Providing the same outstanding care, with some important changes
“I’ve worked at St Oswald’s for many years and during this time we’ve never faced a challenge like COVID-19. Our teams of nurses, doctors, social workers, bereavement support workers, and the whole St Oswald’s family, are working together to deliver the best possible care to patients and families. Like many organisations, technology has really come into its own for us during this pandemic. Connecting with patients over video in particular is helping them to feel less isolated, while being able to provide practical support where possible too.
“There are many services that we can’t currently provide onsite, which we are able to offer virtually. Within our day services, our team have been offering weekly telephone catch ups and delivering art therapy online, which would traditionally be held in group sessions at St Oswald’s. Our Bereavement Support Service and Cognitive Behavioural Therapy are also continuing to be offered through video appointments.
“Our large Lymphoedema Service, caring for over 1800 patients each year, has also seen changes. Putting the safety of patients, staff and families first, the Lymphoedema Team has been carrying out phone reviews with the majority of our patients to ensure that their condition is stable. Where this has not been possible, the team are seeing some patients in their homes and a small number of patients are still coming to our Outpatient Suite for treatment.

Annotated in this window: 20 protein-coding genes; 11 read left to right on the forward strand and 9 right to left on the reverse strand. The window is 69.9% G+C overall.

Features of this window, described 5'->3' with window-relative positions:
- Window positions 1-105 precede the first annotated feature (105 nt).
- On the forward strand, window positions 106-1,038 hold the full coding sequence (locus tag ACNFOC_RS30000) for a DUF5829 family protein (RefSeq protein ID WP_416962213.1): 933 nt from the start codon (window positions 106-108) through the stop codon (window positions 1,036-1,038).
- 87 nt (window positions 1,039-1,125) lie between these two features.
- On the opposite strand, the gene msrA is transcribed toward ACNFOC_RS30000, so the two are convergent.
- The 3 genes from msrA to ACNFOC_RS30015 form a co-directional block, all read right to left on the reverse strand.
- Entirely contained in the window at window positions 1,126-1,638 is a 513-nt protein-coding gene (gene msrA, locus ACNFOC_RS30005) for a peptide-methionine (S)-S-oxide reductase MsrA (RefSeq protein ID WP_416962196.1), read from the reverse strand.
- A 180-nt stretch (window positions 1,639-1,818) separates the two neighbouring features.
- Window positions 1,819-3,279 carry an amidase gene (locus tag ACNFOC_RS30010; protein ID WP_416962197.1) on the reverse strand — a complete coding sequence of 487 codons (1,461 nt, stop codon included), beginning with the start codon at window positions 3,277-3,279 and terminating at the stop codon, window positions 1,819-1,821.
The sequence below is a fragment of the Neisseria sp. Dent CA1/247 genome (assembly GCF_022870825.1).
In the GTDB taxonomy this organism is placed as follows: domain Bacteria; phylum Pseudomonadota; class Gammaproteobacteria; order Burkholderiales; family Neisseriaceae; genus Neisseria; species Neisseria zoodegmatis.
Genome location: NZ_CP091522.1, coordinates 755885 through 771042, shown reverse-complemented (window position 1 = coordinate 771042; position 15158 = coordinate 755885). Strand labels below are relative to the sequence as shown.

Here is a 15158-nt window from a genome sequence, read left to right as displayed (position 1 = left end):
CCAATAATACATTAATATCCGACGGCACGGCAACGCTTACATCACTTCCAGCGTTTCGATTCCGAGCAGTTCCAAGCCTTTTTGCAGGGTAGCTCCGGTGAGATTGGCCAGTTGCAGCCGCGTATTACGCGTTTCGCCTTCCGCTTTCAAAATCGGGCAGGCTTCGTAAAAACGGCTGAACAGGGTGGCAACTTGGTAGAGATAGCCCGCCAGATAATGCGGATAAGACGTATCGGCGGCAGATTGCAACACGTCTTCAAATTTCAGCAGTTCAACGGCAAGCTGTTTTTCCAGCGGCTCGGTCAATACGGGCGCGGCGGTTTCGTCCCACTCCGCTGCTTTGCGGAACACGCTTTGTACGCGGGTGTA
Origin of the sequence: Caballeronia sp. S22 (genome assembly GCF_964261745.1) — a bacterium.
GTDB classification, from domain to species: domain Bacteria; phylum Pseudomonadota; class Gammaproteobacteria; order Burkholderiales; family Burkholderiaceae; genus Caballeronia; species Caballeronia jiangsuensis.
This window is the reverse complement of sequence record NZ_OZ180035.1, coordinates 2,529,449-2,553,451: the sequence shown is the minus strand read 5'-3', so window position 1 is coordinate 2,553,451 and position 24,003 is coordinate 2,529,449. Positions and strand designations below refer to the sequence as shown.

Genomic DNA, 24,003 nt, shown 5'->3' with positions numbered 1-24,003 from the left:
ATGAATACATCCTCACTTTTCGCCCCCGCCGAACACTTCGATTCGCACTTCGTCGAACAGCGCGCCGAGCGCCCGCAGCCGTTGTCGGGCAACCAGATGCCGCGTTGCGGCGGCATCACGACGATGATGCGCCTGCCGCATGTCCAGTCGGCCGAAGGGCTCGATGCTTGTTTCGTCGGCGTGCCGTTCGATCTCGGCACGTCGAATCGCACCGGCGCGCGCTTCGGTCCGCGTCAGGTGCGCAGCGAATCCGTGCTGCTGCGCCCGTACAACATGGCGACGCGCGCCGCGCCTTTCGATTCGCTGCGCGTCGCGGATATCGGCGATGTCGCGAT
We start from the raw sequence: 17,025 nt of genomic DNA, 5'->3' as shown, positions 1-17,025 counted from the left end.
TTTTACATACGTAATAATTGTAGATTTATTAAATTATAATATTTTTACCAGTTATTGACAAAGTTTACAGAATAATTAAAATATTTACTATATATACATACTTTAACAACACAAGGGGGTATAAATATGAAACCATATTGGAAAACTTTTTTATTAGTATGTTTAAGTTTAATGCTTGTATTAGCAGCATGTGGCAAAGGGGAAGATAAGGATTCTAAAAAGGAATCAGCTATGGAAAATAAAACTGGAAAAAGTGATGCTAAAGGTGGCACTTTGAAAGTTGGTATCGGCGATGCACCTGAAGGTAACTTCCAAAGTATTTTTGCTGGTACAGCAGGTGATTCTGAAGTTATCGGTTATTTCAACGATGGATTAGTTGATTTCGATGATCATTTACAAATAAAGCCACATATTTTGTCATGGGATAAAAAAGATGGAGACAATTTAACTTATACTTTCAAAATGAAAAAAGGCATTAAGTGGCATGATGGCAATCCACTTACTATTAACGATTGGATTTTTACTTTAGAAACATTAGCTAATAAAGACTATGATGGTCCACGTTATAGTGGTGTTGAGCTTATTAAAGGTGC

“Both our medically led Children and Young Adults Service and Adult Inpatient Ward remain open. Being able to provide essential services like this to local families is more important now than ever.
“On our Adult Inpatient Unit we continue to provide the outstanding care that patients are used to and create special memories for families. A new family room on the Unit has been a fantastic space for family pizza nights and birthday parties, and also a space to take some time out.
“For families using our Children and Young Adults short break service, after an initial reluctance to send their children for respite care, we have seen people return and our activity levels increase. The team are trying to reassure parents and offer support, whether that being through them getting a break while their child is with us, or via regular telephone conversations. We’re also using social media so families can connect, share and support one another, and also get updates from the care team. So far this has proved popular with parents by bringing families together when they have to stay apart.”